Darden Alum Named One of CNN’s ‘Heroes’ for Efforts to Help Fellow Veterans

Darden graduate Sean Gobin discovered the healing power of hiking firsthand and has dedicated his business to giving other veterans the same experience.
October 23, 2015

Sean Gobin, a 2014 graduate of the University of Virginia’s Darden School of Business, knows the unique stress of war.

Gobin – now nominated as a 2015 CNN “Hero for his work with veterans – enlisted in the Marine Corps in 1994. He served as a platoon commander in Iraq in 2003 and 2005. In 2011, he served in Afghanistan, helping to train Afghan National Security Forces.

Then he came home, and shortly thereafter decided to walk from Georgia to Maine on the Appalachian Trail, a powerful and therapeutic experience of leaving society that ended up leading him back to civilian life. Gobin said he believed it would surely help others.

“Initially, I was hiking the Appalachian Trail because it had always been a dream of mine,” Gobin said. “Then, about two-thirds of the way up the trail, I realized that long-distance hiking would be a great way for veterans to transition from their wartime experiences.”

Even after Gobin enrolled in Darden’s Executive MBA program, the experience of the time on the trail stuck with him. With the help of the Appalachian Trail Conservancy, Gobin devised a framework for a program to help returning veterans “walk off the war” by providing them with all of the equipment, support and logistical help they would need to conduct a long hike, and then assistance with finding a job afterward.

Gobin’s organization, Warrior Hike, found a receptive community, and more than 70 veterans have participated in a long trek with the program.

The rapid growth of the nonprofit organization has also attracted plaudits for Gobin, including his recent recognition as a 2015 Top 10 CNN “Hero” and a nomination for the news network’s “Hero of the Year” award.

“It’s been crazy. The reach of the CNN story is far and wide,” Gobin said. “A lot of folks want to reach out and congratulate us on the efforts of the program and a lot of veterans want to get involved.”

While every veteran on a hike has a unique experience, Gobin said participants typically highlight three major themes as particularly impactful:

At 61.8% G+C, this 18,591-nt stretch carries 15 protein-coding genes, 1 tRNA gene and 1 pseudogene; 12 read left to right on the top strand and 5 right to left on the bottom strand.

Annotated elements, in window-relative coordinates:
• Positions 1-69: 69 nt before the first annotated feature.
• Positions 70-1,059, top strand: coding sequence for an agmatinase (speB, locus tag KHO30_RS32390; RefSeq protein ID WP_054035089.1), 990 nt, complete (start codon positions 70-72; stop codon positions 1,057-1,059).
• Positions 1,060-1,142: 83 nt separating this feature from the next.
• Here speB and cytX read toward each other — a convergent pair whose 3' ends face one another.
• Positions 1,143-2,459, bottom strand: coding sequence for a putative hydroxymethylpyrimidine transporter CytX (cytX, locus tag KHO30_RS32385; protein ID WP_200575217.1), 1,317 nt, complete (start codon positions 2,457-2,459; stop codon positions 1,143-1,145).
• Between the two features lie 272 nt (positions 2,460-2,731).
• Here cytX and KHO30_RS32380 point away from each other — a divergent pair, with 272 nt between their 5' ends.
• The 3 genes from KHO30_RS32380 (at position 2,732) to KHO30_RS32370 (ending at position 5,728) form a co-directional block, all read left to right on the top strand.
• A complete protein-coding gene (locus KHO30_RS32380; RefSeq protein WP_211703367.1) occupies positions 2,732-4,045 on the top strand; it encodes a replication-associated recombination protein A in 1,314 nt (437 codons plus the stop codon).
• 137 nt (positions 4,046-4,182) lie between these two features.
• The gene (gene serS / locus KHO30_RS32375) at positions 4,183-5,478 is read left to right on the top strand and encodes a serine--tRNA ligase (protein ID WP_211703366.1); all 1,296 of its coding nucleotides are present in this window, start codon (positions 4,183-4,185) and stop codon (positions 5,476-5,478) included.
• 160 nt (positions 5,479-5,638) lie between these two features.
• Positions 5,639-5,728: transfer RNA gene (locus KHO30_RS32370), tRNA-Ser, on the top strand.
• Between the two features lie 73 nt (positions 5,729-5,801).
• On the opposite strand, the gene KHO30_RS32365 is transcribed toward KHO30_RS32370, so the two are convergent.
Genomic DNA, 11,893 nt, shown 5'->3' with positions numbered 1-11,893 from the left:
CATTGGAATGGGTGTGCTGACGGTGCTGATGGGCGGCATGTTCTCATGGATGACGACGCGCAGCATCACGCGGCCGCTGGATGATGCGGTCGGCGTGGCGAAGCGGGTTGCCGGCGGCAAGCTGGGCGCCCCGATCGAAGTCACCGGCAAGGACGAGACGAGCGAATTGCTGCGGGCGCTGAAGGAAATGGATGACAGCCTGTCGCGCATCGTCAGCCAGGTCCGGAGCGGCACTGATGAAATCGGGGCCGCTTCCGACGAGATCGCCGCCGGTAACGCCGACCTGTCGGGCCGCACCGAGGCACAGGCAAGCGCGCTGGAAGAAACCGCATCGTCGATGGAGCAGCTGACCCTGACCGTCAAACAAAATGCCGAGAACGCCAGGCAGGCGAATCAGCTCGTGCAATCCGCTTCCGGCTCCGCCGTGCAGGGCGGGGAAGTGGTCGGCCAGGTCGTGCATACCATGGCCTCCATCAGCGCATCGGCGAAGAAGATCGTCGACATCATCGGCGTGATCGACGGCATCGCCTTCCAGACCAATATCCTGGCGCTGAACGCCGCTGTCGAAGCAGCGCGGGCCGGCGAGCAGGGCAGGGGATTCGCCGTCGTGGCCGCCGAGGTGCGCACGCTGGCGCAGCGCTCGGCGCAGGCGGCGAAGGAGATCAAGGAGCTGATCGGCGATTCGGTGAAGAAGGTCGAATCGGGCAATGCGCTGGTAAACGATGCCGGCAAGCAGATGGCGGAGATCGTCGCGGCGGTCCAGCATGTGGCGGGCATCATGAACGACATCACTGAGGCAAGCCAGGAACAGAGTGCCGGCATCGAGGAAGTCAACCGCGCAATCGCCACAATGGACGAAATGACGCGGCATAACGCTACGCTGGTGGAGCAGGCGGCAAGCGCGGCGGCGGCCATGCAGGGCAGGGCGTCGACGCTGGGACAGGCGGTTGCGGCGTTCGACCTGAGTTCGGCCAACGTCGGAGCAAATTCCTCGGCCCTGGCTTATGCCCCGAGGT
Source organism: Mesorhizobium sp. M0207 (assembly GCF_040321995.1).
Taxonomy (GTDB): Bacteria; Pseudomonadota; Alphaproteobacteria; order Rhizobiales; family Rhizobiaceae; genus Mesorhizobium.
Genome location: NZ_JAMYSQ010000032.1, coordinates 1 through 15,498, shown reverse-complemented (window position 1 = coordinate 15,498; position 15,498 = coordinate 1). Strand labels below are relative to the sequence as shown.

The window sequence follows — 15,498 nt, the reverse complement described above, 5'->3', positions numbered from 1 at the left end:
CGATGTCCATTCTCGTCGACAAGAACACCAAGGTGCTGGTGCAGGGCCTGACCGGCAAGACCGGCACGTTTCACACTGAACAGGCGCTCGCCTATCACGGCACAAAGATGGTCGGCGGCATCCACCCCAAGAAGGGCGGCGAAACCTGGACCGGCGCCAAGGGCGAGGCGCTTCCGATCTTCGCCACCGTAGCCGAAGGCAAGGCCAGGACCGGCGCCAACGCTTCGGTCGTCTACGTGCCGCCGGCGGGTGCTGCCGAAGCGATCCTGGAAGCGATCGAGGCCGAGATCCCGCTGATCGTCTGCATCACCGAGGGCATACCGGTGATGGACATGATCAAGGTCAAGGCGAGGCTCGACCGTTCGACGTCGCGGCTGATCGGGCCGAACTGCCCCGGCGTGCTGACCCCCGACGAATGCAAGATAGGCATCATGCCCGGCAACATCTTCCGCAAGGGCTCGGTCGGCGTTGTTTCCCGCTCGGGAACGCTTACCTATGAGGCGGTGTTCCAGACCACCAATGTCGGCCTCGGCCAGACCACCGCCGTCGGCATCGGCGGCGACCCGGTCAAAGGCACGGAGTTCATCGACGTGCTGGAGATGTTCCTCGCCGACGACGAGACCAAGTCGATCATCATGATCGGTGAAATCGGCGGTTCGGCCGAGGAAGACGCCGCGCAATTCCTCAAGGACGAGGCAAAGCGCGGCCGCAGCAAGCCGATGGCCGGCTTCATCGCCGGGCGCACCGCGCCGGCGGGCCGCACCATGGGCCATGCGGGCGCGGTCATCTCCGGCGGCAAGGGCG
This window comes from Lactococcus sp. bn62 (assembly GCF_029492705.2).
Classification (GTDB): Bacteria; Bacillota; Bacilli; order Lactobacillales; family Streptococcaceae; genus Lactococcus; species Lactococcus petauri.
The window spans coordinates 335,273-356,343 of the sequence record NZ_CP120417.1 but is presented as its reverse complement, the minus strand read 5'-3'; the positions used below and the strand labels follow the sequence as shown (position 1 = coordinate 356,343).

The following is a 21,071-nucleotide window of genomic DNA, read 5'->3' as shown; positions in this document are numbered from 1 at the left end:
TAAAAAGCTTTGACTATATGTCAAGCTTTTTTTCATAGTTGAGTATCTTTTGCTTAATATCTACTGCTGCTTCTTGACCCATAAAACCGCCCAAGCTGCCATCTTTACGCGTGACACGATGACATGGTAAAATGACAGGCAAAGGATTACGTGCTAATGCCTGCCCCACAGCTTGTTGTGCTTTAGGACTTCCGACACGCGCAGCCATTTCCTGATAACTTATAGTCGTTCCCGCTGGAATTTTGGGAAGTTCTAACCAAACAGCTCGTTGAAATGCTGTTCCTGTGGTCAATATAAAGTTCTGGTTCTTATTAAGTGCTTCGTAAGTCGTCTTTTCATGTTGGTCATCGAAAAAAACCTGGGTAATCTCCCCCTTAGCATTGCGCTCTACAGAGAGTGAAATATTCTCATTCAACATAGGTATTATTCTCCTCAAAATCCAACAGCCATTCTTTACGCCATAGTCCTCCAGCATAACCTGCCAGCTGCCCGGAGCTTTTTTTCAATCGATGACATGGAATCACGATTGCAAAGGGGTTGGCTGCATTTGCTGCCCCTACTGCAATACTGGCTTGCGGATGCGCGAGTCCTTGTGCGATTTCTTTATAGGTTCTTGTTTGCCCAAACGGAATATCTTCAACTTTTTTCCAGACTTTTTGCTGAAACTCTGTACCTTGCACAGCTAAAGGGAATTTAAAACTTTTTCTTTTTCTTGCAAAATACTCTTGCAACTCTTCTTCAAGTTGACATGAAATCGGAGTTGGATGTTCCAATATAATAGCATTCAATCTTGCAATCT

• Decompressing from their military service and coming to terms with wartime experiences;
  • Experiencing their journey with the camaraderie of other veterans who understand the challenges of transitioning from military service to civilian life;
  • Interacting with communities along the trail, which facilitates their reintegration into society, helps restore their faith in humanity and builds a network of lifelong friendships.

The program started with plans to focus on the “Triple Crown” – the Appalachian Trail, Continental Divide Trail and Pacific Crest Trail, but has expanded its network to include other popular trail systems.

Given the great number of veterans coming home with serious injuries, Warrior Hike has launched an adaptive paddling program on the Mississippi River and plans for an adaptive bicycling initiative, as well.

The expanding program will call on the leadership and organizational skills Gobin forged in the Marines – and honed at Darden.

“In the Marine Corps, leadership was a hands-on experience, while Darden gave me the opportunity to understand and reflect upon leadership philosophies and principles,” Gobin said. "Darden was the perfect bridge to integrate my military experience with running a nonprofit organization."

While much of the Appalachian Trail is referred to as a “long green tunnel” due to the dense tree cover, Gobin said the expansive views afforded by the Shenandoah National Park proved to be his favorite part of the trail. The promise of being able to hike and ride motorcycles in the park helped sway his decision to attend nearby Darden; once enrolled, he found a significant contingent of veterans also making the transition to civilian life.

As the organization he leads continues to grow, Gobin said he frequently draws on the Darden experience.

“I am routinely confronted with situations that require me to make decisions based on what I learned while at Darden,” Gobin said.

If Gobin wins the “Hero of The Year” honor, he’ll take home a $100,000 prize, which he says would be enormously useful to his organization.

CNN is accepting votes for Hero of The Year online through Nov. 15, and will announce the winner on Dec. 6.

Media Contact

Caroline Newman

University News Associate Office of University Communications